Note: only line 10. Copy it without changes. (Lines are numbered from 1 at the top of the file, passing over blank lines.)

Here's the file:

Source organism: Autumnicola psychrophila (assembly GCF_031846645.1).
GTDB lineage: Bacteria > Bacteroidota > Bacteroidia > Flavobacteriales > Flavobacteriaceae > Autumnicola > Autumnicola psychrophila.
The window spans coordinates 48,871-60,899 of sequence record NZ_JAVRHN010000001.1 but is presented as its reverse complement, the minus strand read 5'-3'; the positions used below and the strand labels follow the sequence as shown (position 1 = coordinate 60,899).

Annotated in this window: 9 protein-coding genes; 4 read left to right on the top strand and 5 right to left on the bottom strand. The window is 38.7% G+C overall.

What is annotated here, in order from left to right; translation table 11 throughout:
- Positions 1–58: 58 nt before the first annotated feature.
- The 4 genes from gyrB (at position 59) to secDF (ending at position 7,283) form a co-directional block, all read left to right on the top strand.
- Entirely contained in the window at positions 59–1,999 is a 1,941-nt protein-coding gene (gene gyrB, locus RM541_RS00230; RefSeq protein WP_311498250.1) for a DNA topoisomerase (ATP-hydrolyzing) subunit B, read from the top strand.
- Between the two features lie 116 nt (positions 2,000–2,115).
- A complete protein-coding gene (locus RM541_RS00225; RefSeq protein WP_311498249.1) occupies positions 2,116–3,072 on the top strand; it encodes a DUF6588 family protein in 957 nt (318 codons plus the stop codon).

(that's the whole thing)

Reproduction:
- A complete protein-coding gene (locus RM541_RS00225; RefSeq protein WP_311498249.1) occupies positions 2,116–3,072 on the top strand; it encodes a DUF6588 family protein in 957 nt (318 codons plus the stop codon).